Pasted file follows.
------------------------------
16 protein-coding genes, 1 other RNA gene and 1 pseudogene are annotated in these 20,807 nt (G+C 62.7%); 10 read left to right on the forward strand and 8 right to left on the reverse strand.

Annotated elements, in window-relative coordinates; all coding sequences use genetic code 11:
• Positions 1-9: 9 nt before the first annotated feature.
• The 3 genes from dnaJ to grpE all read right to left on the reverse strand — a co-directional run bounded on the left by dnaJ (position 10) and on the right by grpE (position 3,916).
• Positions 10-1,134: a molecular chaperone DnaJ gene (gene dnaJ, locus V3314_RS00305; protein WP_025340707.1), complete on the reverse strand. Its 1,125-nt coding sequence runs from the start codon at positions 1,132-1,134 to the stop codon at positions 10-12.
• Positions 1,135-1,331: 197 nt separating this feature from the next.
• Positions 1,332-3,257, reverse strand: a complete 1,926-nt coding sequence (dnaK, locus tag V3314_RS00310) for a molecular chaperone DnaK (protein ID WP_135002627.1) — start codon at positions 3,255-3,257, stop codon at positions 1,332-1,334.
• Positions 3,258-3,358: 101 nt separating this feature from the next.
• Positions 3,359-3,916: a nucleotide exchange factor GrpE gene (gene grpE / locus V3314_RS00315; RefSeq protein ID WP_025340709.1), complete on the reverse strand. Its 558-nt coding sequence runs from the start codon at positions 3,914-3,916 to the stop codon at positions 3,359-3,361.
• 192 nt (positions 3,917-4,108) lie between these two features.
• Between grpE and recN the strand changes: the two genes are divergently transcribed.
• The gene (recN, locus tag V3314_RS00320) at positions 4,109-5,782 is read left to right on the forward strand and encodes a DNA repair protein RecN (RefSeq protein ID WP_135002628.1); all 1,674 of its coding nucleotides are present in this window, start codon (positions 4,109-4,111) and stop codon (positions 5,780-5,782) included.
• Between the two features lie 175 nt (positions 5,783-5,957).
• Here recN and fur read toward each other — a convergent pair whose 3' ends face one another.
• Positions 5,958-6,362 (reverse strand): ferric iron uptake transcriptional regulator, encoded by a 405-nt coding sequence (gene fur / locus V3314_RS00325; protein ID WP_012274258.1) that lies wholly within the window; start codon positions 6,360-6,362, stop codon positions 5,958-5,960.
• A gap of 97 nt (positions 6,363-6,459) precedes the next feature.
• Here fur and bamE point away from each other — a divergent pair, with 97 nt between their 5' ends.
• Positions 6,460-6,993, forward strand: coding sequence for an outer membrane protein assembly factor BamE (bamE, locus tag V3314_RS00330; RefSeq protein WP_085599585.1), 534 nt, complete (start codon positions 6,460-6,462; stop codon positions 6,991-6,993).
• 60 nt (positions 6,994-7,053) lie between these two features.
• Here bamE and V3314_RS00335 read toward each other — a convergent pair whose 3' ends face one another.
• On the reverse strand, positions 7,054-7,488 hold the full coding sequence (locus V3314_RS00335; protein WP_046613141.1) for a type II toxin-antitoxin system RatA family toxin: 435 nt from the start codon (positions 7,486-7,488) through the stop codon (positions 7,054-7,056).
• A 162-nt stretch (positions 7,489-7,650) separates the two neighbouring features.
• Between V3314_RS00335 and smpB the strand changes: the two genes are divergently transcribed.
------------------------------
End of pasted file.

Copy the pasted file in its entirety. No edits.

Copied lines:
16 protein-coding genes, 1 other RNA gene and 1 pseudogene are annotated in these 20,807 nt (G+C 62.7%); 10 read left to right on the forward strand and 8 right to left on the reverse strand.

Annotated elements, in window-relative coordinates; all coding sequences use genetic code 11:
• Positions 1-9: 9 nt before the first annotated feature.
• The 3 genes from dnaJ to grpE all read right to left on the reverse strand — a co-directional run bounded on the left by dnaJ (position 10) and on the right by grpE (position 3,916).
• Positions 10-1,134: a molecular chaperone DnaJ gene (gene dnaJ, locus V3314_RS00305; protein WP_025340707.1), complete on the reverse strand. Its 1,125-nt coding sequence runs from the start codon at positions 1,132-1,134 to the stop codon at positions 10-12.
• Positions 1,135-1,331: 197 nt separating this feature from the next.
• Positions 1,332-3,257, reverse strand: a complete 1,926-nt coding sequence (dnaK, locus tag V3314_RS00310) for a molecular chaperone DnaK (protein ID WP_135002627.1) — start codon at positions 3,255-3,257, stop codon at positions 1,332-1,334.
• Positions 3,258-3,358: 101 nt separating this feature from the next.
• Positions 3,359-3,916: a nucleotide exchange factor GrpE gene (gene grpE / locus V3314_RS00315; RefSeq protein ID WP_025340709.1), complete on the reverse strand. Its 558-nt coding sequence runs from the start codon at positions 3,914-3,916 to the stop codon at positions 3,359-3,361.
• 192 nt (positions 3,917-4,108) lie between these two features.
• Between grpE and recN the strand changes: the two genes are divergently transcribed.
• The gene (recN, locus tag V3314_RS00320) at positions 4,109-5,782 is read left to right on the forward strand and encodes a DNA repair protein RecN (RefSeq protein ID WP_135002628.1); all 1,674 of its coding nucleotides are present in this window, start codon (positions 4,109-4,111) and stop codon (positions 5,780-5,782) included.
• Between the two features lie 175 nt (positions 5,783-5,957).
• Here recN and fur read toward each other — a convergent pair whose 3' ends face one another.
• Positions 5,958-6,362 (reverse strand): ferric iron uptake transcriptional regulator, encoded by a 405-nt coding sequence (gene fur / locus V3314_RS00325; protein ID WP_012274258.1) that lies wholly within the window; start codon positions 6,360-6,362, stop codon positions 5,958-5,960.
• A gap of 97 nt (positions 6,363-6,459) precedes the next feature.
• Here fur and bamE point away from each other — a divergent pair, with 97 nt between their 5' ends.
• Positions 6,460-6,993, forward strand: coding sequence for an outer membrane protein assembly factor BamE (bamE, locus tag V3314_RS00330; RefSeq protein WP_085599585.1), 534 nt, complete (start codon positions 6,460-6,462; stop codon positions 6,991-6,993).
• 60 nt (positions 6,994-7,053) lie between these two features.
• Here bamE and V3314_RS00335 read toward each other — a convergent pair whose 3' ends face one another.
• On the reverse strand, positions 7,054-7,488 hold the full coding sequence (locus V3314_RS00335; protein WP_046613141.1) for a type II toxin-antitoxin system RatA family toxin: 435 nt from the start codon (positions 7,486-7,488) through the stop codon (positions 7,054-7,056).
• A 162-nt stretch (positions 7,489-7,650) separates the two neighbouring features.
• Between V3314_RS00335 and smpB the strand changes: the two genes are divergently transcribed.